The mood in the German economy once again improved significantly in the second quarter. The Ifo business climate index rose to 101.7 points in June after 99.2 points in May.
The companies rated their current business situation considerably better, as reported by the Munich economic research institute. For the business climate index, the institute surveys around 9,000 companies every month. They are asked to assess their current business situation and to state their expectations for the next six months. In April the index rose slightly to a revised 96.6 points.
The business climate also improved further in the construction industry, and the expectation indicator rose for the second time in a row. In April, the construction industry achieved a record of EUR 7.9 billion in new business. That was nominally (not price-adjusted) 7.0 percent more than a year earlier in the first lockdown and at the same time “the highest ever measured value of new orders in an April in Germany”, as the Federal Statistical Office announced. Excluding rising prices, the real increase was 4.1 percent.
In the German construction industry, the intensifying price increase and long delivery times and poor availability of almost all raw materials had a negative impact. The rapid rise in the price of wood, which in the meantime developed extremely dynamically, especially in North America, caused a surprise on the markets. Solid structural timber, for example, was 83.3 percent more expensive in Germany in May compared to the same month last year, according to the German Federal Statistical Office. In the timber construction industry, therefore, there was growing concern that the market shares achieved in recent years and competitiveness on the market could be at risk due to increased prices.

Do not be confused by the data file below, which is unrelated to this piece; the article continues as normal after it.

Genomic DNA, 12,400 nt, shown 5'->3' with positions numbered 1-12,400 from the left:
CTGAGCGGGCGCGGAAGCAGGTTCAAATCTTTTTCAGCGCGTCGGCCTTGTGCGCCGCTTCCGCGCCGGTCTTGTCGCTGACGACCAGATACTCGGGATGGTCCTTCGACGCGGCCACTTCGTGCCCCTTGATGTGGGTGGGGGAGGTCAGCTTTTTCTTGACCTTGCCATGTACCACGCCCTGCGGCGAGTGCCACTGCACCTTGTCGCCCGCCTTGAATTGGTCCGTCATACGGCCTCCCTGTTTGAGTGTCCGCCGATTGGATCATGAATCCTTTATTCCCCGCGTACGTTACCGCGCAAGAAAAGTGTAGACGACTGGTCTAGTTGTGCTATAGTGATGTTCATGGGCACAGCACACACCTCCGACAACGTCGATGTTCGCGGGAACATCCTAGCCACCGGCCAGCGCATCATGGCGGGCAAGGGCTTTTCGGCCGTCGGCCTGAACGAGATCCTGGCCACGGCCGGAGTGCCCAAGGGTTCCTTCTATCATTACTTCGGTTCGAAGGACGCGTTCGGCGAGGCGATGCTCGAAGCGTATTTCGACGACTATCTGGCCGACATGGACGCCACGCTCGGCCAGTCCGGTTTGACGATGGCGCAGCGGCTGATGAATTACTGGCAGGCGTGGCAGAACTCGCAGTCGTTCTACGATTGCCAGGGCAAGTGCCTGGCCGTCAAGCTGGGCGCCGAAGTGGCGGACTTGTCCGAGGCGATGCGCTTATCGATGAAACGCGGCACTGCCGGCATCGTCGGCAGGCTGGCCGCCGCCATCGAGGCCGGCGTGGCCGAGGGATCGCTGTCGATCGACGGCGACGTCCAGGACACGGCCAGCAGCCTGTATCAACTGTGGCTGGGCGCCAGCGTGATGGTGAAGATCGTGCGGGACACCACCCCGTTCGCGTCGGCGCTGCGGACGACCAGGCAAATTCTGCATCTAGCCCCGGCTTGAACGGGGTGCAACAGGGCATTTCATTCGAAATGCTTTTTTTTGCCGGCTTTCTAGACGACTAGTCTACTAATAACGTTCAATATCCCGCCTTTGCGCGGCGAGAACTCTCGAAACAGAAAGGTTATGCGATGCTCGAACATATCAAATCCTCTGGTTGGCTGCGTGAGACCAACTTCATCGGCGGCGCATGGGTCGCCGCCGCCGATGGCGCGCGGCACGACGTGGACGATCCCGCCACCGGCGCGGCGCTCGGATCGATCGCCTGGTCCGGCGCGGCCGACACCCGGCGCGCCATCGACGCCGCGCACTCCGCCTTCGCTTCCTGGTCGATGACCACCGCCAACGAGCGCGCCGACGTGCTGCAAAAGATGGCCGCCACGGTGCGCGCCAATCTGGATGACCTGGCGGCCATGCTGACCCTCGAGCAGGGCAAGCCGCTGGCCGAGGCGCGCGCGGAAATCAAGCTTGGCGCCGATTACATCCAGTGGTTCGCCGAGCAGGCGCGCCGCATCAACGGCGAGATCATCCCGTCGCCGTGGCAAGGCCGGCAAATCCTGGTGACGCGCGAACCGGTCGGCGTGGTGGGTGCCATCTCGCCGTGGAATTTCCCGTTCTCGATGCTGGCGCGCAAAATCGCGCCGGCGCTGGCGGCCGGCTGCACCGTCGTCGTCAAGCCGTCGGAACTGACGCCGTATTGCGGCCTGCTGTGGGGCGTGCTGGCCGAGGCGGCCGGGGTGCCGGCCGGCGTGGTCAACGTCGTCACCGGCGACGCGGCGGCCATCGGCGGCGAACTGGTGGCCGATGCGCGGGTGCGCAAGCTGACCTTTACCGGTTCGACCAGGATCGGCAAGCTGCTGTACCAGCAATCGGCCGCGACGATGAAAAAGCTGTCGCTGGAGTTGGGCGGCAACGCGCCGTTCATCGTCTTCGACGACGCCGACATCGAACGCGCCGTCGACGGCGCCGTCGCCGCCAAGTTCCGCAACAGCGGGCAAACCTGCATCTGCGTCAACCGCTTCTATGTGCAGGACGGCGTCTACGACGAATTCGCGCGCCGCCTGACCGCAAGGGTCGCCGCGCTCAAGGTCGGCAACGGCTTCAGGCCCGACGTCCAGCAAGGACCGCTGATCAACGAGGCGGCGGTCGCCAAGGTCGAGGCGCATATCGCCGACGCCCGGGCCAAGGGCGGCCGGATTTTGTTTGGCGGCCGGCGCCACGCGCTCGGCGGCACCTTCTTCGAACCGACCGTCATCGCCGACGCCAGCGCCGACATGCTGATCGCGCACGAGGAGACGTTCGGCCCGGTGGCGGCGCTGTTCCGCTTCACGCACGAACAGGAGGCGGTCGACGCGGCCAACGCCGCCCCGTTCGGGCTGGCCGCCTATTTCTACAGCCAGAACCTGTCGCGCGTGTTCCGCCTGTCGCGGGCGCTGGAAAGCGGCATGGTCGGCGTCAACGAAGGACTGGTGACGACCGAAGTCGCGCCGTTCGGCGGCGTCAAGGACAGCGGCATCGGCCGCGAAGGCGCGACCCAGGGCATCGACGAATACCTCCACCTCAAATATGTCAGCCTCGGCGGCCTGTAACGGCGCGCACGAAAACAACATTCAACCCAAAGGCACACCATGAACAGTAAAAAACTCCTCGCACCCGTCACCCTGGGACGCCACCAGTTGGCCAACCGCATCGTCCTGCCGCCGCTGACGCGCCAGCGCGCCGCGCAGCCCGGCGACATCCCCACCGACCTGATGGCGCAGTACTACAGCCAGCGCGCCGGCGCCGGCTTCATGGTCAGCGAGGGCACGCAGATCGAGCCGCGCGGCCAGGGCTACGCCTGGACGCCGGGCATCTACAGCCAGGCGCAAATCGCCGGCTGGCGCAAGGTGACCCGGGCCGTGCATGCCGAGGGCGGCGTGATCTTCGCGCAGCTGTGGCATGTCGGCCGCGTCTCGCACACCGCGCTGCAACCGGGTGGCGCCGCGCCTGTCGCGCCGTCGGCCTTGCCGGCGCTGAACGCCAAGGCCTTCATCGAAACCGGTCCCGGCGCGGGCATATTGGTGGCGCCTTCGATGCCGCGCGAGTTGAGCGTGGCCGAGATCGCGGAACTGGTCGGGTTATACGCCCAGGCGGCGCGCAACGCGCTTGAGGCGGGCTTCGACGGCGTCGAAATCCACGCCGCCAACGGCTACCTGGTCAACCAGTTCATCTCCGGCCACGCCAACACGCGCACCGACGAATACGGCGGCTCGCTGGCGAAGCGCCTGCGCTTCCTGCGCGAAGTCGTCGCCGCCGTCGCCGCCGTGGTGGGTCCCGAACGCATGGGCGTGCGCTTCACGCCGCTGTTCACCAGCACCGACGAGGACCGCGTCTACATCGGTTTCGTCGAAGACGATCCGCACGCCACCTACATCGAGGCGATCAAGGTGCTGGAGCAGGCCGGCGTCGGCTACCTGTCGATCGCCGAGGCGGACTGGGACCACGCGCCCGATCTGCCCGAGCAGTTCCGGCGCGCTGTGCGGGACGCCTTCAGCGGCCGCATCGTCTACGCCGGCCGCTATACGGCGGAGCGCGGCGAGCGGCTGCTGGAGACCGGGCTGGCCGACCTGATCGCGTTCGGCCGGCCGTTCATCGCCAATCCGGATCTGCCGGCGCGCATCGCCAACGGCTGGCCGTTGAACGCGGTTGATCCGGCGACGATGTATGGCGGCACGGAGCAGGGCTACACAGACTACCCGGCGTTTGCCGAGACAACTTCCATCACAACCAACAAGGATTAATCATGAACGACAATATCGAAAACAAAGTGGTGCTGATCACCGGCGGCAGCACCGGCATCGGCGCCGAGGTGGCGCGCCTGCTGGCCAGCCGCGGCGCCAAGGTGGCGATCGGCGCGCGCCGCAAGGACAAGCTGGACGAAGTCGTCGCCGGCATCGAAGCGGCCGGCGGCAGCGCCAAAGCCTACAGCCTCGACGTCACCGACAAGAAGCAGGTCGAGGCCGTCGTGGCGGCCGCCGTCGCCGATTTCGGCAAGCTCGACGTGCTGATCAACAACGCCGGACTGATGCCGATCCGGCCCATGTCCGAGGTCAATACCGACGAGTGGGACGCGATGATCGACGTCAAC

German wood processing industry
Domestic prices for softwood lumber continued to rise in the 2nd quarter. The constant strength of the main construction trade, a do-it-yourself sector (hardware stores) that is still doing well and export markets that are doing well kept the demand for softwood lumber and construction products made of wood consistently high.
The exports of softwood lumber from Germany to the USA increased strongly by 38% in the first half of 2021 to 992,000 m³ compared to the corresponding period of the previous year. This means that Germany remains the second most important US supplier of softwood lumber after Canada (16.9 million m³, +20%). Well behind in third place is Sweden, which with around 380,000 m³ delivered something (+0.3%) more than in the first six months of the previous year. At the same time, the prices of softwood lumber in the USA rose to a record level in the 2nd quarter (converted for European exporters over € 850.00 per m³ 2-by-4, free Great Lakes region), only to then descend sharply.
The German softwood sawmills therefore produced at a very high capacity. According to the Federal Statistical Office, a production record of 6.5 million m3 of softwood lumber including planed lumber was recorded for the period from January to March 2021. Never before has more softwood lumber been produced in one quarter in Germany.